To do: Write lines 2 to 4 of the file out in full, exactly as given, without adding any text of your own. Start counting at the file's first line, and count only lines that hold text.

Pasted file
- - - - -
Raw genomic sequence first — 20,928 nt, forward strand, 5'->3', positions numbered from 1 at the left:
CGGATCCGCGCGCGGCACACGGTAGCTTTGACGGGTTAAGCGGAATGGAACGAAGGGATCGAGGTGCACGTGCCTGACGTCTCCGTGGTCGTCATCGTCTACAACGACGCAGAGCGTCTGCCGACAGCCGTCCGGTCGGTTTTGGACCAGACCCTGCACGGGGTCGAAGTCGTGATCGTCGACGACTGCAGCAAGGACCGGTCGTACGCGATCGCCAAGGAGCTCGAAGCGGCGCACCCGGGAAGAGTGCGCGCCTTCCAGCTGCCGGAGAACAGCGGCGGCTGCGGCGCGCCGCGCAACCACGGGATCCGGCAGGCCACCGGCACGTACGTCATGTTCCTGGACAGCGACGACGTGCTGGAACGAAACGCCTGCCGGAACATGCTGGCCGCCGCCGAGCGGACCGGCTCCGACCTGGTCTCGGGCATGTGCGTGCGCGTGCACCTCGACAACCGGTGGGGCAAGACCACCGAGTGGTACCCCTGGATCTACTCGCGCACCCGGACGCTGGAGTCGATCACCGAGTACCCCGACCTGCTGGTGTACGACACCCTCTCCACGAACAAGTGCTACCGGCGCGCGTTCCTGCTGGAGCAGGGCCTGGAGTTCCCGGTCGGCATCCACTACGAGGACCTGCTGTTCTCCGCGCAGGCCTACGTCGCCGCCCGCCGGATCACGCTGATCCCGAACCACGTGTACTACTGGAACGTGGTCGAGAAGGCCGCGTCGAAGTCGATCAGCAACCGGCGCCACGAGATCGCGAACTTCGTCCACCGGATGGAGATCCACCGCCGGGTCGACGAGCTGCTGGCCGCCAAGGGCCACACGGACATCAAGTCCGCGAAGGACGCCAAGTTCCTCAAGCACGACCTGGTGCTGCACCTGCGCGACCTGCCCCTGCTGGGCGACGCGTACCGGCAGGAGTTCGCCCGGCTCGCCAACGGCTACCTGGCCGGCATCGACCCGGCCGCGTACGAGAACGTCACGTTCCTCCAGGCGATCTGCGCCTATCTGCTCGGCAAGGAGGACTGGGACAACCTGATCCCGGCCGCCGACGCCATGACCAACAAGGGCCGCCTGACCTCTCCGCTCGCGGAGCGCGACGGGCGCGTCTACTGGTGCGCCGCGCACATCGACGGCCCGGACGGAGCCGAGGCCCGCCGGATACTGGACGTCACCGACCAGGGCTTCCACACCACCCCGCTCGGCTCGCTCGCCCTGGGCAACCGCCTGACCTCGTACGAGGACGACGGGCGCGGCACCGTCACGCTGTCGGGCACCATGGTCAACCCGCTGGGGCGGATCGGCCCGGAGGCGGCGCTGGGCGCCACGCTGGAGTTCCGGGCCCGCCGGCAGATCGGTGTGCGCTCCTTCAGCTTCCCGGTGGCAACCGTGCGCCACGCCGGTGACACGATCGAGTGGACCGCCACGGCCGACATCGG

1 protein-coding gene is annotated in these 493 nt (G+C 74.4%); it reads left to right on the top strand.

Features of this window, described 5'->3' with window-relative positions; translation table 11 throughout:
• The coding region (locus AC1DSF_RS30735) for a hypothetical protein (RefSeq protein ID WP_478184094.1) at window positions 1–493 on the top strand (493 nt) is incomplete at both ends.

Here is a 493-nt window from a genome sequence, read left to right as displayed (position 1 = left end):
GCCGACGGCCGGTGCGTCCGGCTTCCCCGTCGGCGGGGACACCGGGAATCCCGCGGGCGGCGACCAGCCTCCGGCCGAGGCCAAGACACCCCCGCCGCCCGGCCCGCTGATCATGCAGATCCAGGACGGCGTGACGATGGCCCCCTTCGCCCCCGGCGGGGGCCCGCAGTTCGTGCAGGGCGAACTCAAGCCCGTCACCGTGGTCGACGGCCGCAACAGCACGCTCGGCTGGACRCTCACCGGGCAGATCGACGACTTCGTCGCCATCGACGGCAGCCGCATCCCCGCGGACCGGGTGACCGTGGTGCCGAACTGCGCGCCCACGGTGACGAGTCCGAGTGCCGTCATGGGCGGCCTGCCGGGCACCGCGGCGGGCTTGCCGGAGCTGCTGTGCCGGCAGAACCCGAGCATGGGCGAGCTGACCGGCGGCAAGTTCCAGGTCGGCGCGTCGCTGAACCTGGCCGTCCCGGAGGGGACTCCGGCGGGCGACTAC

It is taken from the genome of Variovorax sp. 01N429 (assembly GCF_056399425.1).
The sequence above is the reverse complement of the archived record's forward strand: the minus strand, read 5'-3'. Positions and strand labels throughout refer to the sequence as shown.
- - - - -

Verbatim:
CGGATCCGCGCGCGGCACACGGTAGCTTTGACGGGTTAAGCGGAATGGAACGAAGGGATCGAGGTGCACGTGCCTGACGTCTCCGTGGTCGTCATCGTCTACAACGACGCAGAGCGTCTGCCGACAGCCGTCCGGTCGGTTTTGGACCAGACCCTGCACGGGGTCGAAGTCGTGATCGTCGACGACTGCAGCAAGGACCGGTCGTACGCGATCGCCAAGGAGCTCGAAGCGGCGCACCCGGGAAGAGTGCGCGCCTTCCAGCTGCCGGAGAACAGCGGCGGCTGCGGCGCGCCGCGCAACCACGGGATCCGGCAGGCCACCGGCACGTACGTCATGTTCCTGGACAGCGACGACGTGCTGGAACGAAACGCCTGCCGGAACATGCTGGCCGCCGCCGAGCGGACCGGCTCCGACCTGGTCTCGGGCATGTGCGTGCGCGTGCACCTCGACAACCGGTGGGGCAAGACCACCGAGTGGTACCCCTGGATCTACTCGCGCACCCGGACGCTGGAGTCGATCACCGAGTACCCCGACCTGCTGGTGTACGACACCCTCTCCACGAACAAGTGCTACCGGCGCGCGTTCCTGCTGGAGCAGGGCCTGGAGTTCCCGGTCGGCATCCACTACGAGGACCTGCTGTTCTCCGCGCAGGCCTACGTCGCCGCCCGCCGGATCACGCTGATCCCGAACCACGTGTACTACTGGAACGTGGTCGAGAAGGCCGCGTCGAAGTCGATCAGCAACCGGCGCCACGAGATCGCGAACTTCGTCCACCGGATGGAGATCCACCGCCGGGTCGACGAGCTGCTGGCCGCCAAGGGCCACACGGACATCAAGTCCGCGAAGGACGCCAAGTTCCTCAAGCACGACCTGGTGCTGCACCTGCGCGACCTGCCCCTGCTGGGCGACGCGTACCGGCAGGAGTTCGCCCGGCTCGCCAACGGCTACCTGGCCGGCATCGACCCGGCCGCGTACGAGAACGTCACGTTCCTCCAGGCGATCTGCGCCTATCTGCTCGGCAAGGAGGACTGGGACAACCTGATCCCGGCCGCCGACGCCATGACCAACAAGGGCCGCCTGACCTCTCCGCTCGCGGAGCGCGACGGGCGCGTCTACTGGTGCGCCGCGCACATCGACGGCCCGGACGGAGCCGAGGCCCGCCGGATACTGGACGTCACCGACCAGGGCTTCCACACCACCCCGCTCGGCTCGCTCGCCCTGGGCAACCGCCTGACCTCGTACGAGGACGACGGGCGCGGCACCGTCACGCTGTCGGGCACCATGGTCAACCCGCTGGGGCGGATCGGCCCGGAGGCGGCGCTGGGCGCCACGCTGGAGTTCCGGGCCCGCCGGCAGATCGGTGTGCGCTCCTTCAGCTTCCCGGTGGCAACCGTGCGCCACGCCGGTGACACGATCGAGTGGACCGCCACGGCCGACATCGG

1 protein-coding gene is annotated in these 493 nt (G+C 74.4%); it reads left to right on the top strand.

Features of this window, described 5'->3' with window-relative positions; translation table 11 throughout: